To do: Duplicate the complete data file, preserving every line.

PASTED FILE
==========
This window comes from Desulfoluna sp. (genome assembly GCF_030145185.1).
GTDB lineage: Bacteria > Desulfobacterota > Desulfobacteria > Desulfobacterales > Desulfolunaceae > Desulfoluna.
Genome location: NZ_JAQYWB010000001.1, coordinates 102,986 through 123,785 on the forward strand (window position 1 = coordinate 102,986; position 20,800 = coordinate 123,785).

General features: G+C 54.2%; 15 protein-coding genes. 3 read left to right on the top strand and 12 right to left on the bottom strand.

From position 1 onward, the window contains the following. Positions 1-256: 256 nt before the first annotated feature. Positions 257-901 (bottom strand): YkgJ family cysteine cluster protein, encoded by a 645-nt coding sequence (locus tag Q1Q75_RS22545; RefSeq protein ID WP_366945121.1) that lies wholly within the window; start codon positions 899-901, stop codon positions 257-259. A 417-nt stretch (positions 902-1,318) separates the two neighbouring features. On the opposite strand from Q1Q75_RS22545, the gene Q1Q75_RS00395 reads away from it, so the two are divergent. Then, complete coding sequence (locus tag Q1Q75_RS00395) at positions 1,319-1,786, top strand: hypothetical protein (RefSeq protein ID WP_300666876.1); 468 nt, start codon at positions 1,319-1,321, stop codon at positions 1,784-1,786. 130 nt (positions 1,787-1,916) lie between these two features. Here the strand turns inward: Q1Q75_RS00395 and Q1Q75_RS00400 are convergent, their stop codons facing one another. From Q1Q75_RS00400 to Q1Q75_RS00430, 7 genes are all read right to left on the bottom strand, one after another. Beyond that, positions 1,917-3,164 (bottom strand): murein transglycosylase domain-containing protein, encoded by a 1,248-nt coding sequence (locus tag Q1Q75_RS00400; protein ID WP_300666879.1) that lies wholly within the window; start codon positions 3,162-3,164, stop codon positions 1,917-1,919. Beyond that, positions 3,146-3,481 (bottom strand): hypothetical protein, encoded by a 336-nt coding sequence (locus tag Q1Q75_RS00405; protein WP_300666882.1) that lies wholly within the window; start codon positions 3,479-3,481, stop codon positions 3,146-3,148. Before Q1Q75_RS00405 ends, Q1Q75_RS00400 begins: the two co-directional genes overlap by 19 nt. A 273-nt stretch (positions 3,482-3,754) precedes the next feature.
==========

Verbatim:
This window comes from Desulfoluna sp. (genome assembly GCF_030145185.1).
GTDB lineage: Bacteria > Desulfobacterota > Desulfobacteria > Desulfobacterales > Desulfolunaceae > Desulfoluna.
Genome location: NZ_JAQYWB010000001.1, coordinates 102,986 through 123,785 on the forward strand (window position 1 = coordinate 102,986; position 20,800 = coordinate 123,785).

General features: G+C 54.2%; 15 protein-coding genes. 3 read left to right on the top strand and 12 right to left on the bottom strand.

From position 1 onward, the window contains the following. Positions 1-256: 256 nt before the first annotated feature. Positions 257-901 (bottom strand): YkgJ family cysteine cluster protein, encoded by a 645-nt coding sequence (locus tag Q1Q75_RS22545; RefSeq protein ID WP_366945121.1) that lies wholly within the window; start codon positions 899-901, stop codon positions 257-259. A 417-nt stretch (positions 902-1,318) separates the two neighbouring features. On the opposite strand from Q1Q75_RS22545, the gene Q1Q75_RS00395 reads away from it, so the two are divergent. Then, complete coding sequence (locus tag Q1Q75_RS00395) at positions 1,319-1,786, top strand: hypothetical protein (RefSeq protein ID WP_300666876.1); 468 nt, start codon at positions 1,319-1,321, stop codon at positions 1,784-1,786. 130 nt (positions 1,787-1,916) lie between these two features. Here the strand turns inward: Q1Q75_RS00395 and Q1Q75_RS00400 are convergent, their stop codons facing one another. From Q1Q75_RS00400 to Q1Q75_RS00430, 7 genes are all read right to left on the bottom strand, one after another. Beyond that, positions 1,917-3,164 (bottom strand): murein transglycosylase domain-containing protein, encoded by a 1,248-nt coding sequence (locus tag Q1Q75_RS00400; protein ID WP_300666879.1) that lies wholly within the window; start codon positions 3,162-3,164, stop codon positions 1,917-1,919. Beyond that, positions 3,146-3,481 (bottom strand): hypothetical protein, encoded by a 336-nt coding sequence (locus tag Q1Q75_RS00405; protein WP_300666882.1) that lies wholly within the window; start codon positions 3,479-3,481, stop codon positions 3,146-3,148. Before Q1Q75_RS00405 ends, Q1Q75_RS00400 begins: the two co-directional genes overlap by 19 nt. A 273-nt stretch (positions 3,482-3,754) precedes the next feature.